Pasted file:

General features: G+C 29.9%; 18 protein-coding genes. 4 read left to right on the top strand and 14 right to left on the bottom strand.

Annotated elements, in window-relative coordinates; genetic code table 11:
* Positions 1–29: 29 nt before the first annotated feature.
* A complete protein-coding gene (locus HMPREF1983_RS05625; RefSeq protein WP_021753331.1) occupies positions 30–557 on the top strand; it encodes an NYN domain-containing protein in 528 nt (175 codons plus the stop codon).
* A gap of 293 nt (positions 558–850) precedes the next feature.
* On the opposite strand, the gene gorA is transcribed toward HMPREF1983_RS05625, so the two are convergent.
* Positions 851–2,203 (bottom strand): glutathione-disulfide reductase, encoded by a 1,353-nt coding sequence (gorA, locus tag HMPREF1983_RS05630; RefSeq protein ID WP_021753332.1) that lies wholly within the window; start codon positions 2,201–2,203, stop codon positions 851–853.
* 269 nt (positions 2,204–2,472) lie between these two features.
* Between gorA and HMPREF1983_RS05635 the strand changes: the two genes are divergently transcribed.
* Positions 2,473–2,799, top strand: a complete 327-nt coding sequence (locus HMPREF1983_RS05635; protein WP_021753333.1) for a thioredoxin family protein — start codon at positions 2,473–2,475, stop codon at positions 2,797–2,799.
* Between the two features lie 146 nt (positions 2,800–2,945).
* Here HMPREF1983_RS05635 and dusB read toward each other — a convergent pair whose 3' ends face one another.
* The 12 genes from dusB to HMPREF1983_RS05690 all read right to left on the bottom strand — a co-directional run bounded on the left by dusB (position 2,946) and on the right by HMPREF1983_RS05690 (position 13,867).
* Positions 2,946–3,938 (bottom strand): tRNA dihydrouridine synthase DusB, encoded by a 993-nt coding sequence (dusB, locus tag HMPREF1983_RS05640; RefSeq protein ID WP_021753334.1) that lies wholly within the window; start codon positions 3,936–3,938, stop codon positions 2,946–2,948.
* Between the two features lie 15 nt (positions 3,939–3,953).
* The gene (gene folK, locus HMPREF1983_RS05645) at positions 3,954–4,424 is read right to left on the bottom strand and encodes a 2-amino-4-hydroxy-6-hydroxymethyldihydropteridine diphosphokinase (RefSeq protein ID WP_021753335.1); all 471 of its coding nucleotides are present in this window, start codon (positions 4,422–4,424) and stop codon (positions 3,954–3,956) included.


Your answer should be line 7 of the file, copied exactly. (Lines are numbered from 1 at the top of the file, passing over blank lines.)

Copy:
* Positions 851–2,203 (bottom strand): glutathione-disulfide reductase, encoded by a 1,353-nt coding sequence (gorA, locus tag HMPREF1983_RS05630; RefSeq protein ID WP_021753332.1) that lies wholly within the window; start codon positions 2,201–2,203, stop codon positions 851–853.